I have programming background, and I recently started taking computer architecture course. Most of the lectures I see use the some sort of the layering as described in the following diagram explaining what will be covered in the course.

enter image description here

The question here is compiler (System software) takes care of converting high level/assembly code to machine code that can be understood by the processor. OS executes this code by managing the resources such as processor scheduling, memory management etc.. so what's the role of ISA layer here

  1. What is the input interface to this layer (Machine code from OS)?
  2. What is the output interface to this layer?

Image courtesy: http://theembeddedguy.com/2016/05/15/layers-of-abstraction/

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    That isn't really a meaningful question, just as asking what the input and output to the "algorithm" or "physics" blocks in your chart would't really be meaningful questions. – Chris Stratton Feb 3 at 21:37
  • Why not :) ? That' s how any block (or) software (or) system is designed isn't it? We have to know to input specifications and output specifications to understand the system /software /layer. May be this can be rephrased as what is the role of ISA? – Vivek Maran Feb 3 at 21:41
  • The ISA is somewhat more intangible than the other layers of this cake. The term "ISA" is usually associated with the idea that the instruction set is a relatively stable specification of the interface between hardware and software. The hardware microarchitecture is able to process "directly" machine code. The ISA (current popular ones are ARM and x86) defines how different microarchitectures could be compatible (ex. AMD Zen and Intel SkyLake) and different software (ex. GCC and Microsoft compilers, Linux and Windows). This is only a partial view, there are many things needed around CPUs. – TEMLIB Feb 3 at 23:05
  • You should look at examples : "ARM architecture reference manual" or "Intel 64 and IA-32 software developers manual", "Power ISA™","M68000PRM"... Imagine making a compiler targeting these instructions, imagine making a CPU implementing these instructions. – TEMLIB Feb 3 at 23:47
  • There are many ways to partition the workings of a computing system. In a way presented by theembeddedguy.com, it has full explanation of what they mean in the particular diagram. I feel that the question is inspired by goofy on-line MIT lectures that convert everything into "inputs" and "outputs". – Ale..chenski Feb 3 at 23:53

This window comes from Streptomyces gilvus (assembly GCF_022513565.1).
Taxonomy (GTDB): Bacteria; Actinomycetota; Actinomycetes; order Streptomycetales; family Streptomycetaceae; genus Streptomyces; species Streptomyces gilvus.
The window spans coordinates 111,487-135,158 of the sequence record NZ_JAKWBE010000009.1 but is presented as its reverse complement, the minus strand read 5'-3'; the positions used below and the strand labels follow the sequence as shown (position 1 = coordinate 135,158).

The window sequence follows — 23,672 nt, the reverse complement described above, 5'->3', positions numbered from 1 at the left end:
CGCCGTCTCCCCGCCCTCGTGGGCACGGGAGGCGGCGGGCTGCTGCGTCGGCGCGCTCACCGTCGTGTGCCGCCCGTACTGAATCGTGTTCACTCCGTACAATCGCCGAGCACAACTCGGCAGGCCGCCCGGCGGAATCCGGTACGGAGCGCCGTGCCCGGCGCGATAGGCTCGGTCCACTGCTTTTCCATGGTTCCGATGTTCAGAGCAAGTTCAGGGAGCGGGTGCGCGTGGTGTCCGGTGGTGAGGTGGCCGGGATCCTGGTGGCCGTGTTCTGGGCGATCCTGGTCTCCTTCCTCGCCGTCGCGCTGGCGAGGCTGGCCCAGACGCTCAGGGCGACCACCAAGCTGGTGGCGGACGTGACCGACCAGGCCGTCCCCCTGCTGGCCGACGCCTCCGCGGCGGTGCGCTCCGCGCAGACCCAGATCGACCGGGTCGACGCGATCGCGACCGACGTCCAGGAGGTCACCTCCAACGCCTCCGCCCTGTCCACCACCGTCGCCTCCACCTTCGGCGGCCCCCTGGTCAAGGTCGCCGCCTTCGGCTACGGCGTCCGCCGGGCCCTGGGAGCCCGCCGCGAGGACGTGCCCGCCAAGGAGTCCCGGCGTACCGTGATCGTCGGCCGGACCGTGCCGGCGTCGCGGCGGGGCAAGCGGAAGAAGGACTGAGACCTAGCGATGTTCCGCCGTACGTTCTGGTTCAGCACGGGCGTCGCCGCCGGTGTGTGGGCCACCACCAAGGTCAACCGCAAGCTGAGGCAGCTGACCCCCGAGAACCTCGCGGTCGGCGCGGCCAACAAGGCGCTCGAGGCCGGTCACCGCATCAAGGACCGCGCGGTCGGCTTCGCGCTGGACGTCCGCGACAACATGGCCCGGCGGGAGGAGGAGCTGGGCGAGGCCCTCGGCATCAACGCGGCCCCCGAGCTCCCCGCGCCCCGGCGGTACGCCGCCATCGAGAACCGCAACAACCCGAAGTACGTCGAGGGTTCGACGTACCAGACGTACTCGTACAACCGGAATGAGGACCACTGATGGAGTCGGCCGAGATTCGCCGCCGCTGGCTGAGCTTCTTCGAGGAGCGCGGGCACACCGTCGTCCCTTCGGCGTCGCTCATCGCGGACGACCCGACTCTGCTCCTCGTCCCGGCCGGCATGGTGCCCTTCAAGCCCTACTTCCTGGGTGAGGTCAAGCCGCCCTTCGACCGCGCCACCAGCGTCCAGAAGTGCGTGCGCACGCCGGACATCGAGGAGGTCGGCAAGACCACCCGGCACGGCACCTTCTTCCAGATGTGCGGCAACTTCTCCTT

up vote 4 down vote accepted

The ISA is the level which a compiler targets (although optimisations are sensitive to the micro-architecture, particularly in terms of optimum scheduling). The ISA is a simplified but sufficient definition of the hardware interface.

The ISA describes the abstract behaviour of the underlying compute engine, and what the fundamental operations that can be encoded in machine code instructions. It will define what sort of registers the processor has, how they interact with memory, and what arithmetic operations are possible.

The ISA can also influence how easy it is to optimise the implementation (for example long pipelines, or wide issue), and may implement features which are intended to target specific high level languages (or simplify a compiler's task).

Along with the ISA, there will be architectural guarantees of ordering, exceptions, power control and access controls which also define the processor architecture. These are not relevant to a compiler (and frequently require intrinsics to access), but are critical to an OS (and sometimes applications).

Your diagram is a misleading abstraction, although each element is distinct, they don't interface to each other in the same way as a software stack would. Micro-architecture is for example influenced by feature size - both in terms of timing and costs - the gate level view is what designers think of when of when working on micro-arch).

To give a high level example of what an ISA is, consider how a fixed-length 32 bit instruction might be split up.

4 bits for instruction type (Load/Store, ALU, etc) 4 bits for instruction operation (Add/Sub, or addressing mode) 4 bits for operand 1 register 4 bits for operand 2 register 4 bits for destination register 4 bits for flow control 4 bits for constant input (e.g. operand shift) 4 more bits specific to the instruction

You would want to map these onto some superset of the functions you need for an efficient turing machine. Thus the ISA describes precisely what the machine code and assembly code represent (in a more-or-less 1:1 relation). Some instructions (NOP being the obvious example) can be achieved using a custom opcode, or a A=A|A type instruction if symmetry permits these.

In reference to the source of the diagram, in computer architecture, the micro-architecture would not generally be used to refer to the RAM, ROM and timers in a microcontroller. It would refer to how integer divide is implemented, how many instructions can execute per cycle, how many loads can be outstanding at a time - the sort of detail that is hard to observe in software at all.